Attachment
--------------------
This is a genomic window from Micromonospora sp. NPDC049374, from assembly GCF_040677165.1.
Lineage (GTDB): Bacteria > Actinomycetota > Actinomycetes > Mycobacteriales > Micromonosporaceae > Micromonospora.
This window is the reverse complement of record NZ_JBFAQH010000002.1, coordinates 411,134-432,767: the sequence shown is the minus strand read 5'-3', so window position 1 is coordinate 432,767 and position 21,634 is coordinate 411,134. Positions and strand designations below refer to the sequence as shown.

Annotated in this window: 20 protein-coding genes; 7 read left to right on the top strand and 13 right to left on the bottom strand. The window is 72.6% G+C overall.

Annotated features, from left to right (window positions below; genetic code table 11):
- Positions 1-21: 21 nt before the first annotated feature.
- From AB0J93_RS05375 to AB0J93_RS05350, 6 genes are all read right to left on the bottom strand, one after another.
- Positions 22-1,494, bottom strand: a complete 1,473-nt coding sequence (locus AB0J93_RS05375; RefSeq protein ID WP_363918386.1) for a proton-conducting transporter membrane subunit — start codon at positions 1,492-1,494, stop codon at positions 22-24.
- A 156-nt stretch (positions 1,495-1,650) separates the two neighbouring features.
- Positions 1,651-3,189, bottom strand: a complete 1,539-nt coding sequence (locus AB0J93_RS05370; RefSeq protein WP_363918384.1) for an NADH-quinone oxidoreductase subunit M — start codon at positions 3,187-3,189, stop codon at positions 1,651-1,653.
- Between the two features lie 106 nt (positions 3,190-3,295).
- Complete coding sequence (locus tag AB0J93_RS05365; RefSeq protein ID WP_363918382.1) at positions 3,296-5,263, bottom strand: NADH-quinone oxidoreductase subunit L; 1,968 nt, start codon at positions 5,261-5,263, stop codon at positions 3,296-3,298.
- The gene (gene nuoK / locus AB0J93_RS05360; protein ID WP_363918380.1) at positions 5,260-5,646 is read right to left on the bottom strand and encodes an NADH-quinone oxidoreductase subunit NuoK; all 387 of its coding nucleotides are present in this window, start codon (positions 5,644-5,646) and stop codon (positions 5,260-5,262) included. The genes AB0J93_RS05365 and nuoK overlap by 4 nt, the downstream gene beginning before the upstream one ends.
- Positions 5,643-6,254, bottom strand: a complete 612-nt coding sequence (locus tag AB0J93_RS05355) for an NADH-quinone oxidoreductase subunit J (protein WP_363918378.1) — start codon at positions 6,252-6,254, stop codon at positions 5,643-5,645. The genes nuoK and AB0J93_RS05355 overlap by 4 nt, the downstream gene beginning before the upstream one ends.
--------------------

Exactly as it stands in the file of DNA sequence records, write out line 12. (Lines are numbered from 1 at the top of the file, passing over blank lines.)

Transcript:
- Complete coding sequence (locus tag AB0J93_RS05365; RefSeq protein ID WP_363918382.1) at positions 3,296-5,263, bottom strand: NADH-quinone oxidoreductase subunit L; 1,968 nt, start codon at positions 5,261-5,263, stop codon at positions 3,296-3,298.